E-prescribing influences doctors to order lower-cost drugs
■ Physicians say they consider prices more when presented with formulary information at the point of prescribing.
By Pamela Lewis Dolan — Posted April 1, 2013
A study prepared for the pharmaceutical industry determined that a reduction in drug spending might not be only about more name brands getting generic competition — it also might be about electronic prescribing systems telling physicians that cheaper alternatives are available.
More than 60% of physicians with e-prescribing systems said their programs give them access to their patients' drug formulary data. Of those doctors, 75% said they pay more attention to patient costs when they prescribe, according to Decision Resources, a health care consulting firm in Burlington, Mass.
Many e-prescribing systems will alert a physician to the availability of a generic form of a drug they want to prescribe. Some physicians use the information to help make the best decisions, while others use the data as talking points to discuss care plans with patients, said Roy Moore, product manager for Decision Resources' U.S. Physician and Payer Forum and author of the study, released in March.
Although the survey included only 70 primary care physicians, 70 endocrinologists and 25 health plan pharmacy directors, they were enough for Moore to describe the increased adoption of health IT as a “notable threat” to the drug industry. But, he acknowledged, the results show advantages to patients who will benefit financially from lower-priced drugs.
Decision Resources' study came soon before research firm IMS Health reported that money spent on prescription drugs fell in 2012, the first year-over-year decline since the firm started tracking pharmaceutical spending in 1957. The decline was 1%, to $325.7 billion. The IMS Health report did not look at the impact of technology on prescribing patterns but cited the expansion of generic drug use. IMS said generics represented a record 84% of prescriptions in 2012, and it expects that total to peak in the next few years at close to 87%. Generic drugs can cost anywhere from 30% to 80% less than brand-name drugs, according to the Food and Drug Administration.
Jason Mitchell, MD, director of the American Academy of Family Physicians' Center for Health IT, thinks increased use of e-prescribing and electronic health records — both needed to earn incentives under the federal meaningful use initiative — show potential benefits for patients and physicians, and not just because of access to cost. Having drug information at hand to discuss with patients leads to better compliance and outcomes, he said.
“The real benefit from electronic prescribing is the two-way, bidirectional interaction” between the physician and patient, Dr. Mitchell said. “You need that bidirectional interaction so that when we write the script, or consider writing the script, we can get feedback through the e-prescribing system so that we can work with the patient and find the best option for them.” After receiving the information, a patient might decide to pay for a brand-name drug, Dr. Mitchell said.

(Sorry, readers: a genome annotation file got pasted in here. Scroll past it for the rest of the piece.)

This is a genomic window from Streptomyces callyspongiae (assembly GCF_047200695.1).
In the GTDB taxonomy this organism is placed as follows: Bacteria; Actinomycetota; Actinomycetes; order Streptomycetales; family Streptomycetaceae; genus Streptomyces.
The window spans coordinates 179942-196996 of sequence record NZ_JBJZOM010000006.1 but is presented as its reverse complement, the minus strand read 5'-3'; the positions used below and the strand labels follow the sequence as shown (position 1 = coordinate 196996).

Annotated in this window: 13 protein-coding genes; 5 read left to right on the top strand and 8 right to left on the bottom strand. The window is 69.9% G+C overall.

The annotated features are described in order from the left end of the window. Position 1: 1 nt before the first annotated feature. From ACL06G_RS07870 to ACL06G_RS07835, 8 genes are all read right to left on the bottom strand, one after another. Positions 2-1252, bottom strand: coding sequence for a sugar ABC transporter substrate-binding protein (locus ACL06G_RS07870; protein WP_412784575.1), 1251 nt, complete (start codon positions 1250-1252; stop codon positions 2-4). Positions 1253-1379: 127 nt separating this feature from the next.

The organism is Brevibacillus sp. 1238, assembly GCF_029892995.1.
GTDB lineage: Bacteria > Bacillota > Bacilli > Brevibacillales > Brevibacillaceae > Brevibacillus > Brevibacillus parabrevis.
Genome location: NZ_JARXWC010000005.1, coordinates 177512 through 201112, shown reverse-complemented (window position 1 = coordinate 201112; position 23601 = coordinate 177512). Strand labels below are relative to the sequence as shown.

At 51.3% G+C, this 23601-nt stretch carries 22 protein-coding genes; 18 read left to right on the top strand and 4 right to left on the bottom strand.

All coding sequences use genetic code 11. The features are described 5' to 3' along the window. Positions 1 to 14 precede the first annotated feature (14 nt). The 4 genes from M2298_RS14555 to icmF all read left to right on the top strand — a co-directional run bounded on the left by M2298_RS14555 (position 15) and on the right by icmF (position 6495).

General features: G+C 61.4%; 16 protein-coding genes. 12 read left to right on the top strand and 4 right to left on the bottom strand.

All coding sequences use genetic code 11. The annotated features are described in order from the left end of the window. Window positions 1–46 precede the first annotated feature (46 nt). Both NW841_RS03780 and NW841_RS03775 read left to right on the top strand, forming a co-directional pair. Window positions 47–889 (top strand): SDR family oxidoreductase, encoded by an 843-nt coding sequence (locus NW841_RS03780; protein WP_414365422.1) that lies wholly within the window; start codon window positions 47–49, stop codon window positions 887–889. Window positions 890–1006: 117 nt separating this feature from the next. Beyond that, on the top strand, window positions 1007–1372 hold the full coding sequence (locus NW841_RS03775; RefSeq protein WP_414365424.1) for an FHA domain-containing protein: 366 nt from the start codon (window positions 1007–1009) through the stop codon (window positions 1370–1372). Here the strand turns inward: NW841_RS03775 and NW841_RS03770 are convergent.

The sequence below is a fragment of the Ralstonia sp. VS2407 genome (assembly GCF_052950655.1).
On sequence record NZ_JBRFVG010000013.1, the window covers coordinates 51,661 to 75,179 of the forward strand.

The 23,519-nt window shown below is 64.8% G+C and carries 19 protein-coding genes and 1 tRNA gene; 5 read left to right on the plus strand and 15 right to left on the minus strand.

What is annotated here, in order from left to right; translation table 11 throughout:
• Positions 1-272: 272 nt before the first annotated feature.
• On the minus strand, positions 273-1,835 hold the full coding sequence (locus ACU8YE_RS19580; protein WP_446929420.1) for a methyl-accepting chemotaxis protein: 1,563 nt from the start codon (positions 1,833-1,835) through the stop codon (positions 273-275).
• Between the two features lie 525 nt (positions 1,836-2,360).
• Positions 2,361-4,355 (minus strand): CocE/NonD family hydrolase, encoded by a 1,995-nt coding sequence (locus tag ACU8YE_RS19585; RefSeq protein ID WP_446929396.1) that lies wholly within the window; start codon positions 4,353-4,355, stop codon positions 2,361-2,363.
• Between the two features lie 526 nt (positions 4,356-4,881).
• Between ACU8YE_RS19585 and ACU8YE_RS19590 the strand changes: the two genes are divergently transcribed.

Emphasis on effectiveness
Decision Resources said there are two strategies pharmaceutical companies must consider so they aren't left behind by doctors looking for less expensive care for their patients.
One is to ensure that their drugs get on health plans' “preferred” formulary, a category of brand-name drug that requires a lower co-pay than one not on that list. Getting the right spot on formularies is especially critical, the Decision Resources report said, because they're being sent to doctors in a timely fashion. Decision Resources said 80% of the plan pharmacy directors surveyed said they update their lists to physician e-prescribing systems at least once every quarter.
The other strategy Decision Resources recommended to drug companies was that they find ways to deliver data on drug efficacy to doctors' e-prescribing systems. The idea is that when doctors consider prescribing for certain illnesses, they will see not only formulary information but also company-generated reports on how well a drug works compared with others. In effect, this moves information often presented by a detailer in personal meetings with doctors into the e-prescribing system right at the point of writing a script.
Decision Resources reported that only 20% of endocrinologists and 28% of primary care physicians use their EHRs to track drug effectiveness in their patients. The report said “notable percentages” of doctors expressed a willingness to prescribe what they found to be more effective drugs even if they were more expensive.
Dr. Mitchell agrees that physicians should have access to clinical comparative data at the point of prescribing. But he said drug companies don't need to be involved in the creation or maintenance of clinical support tools and rules.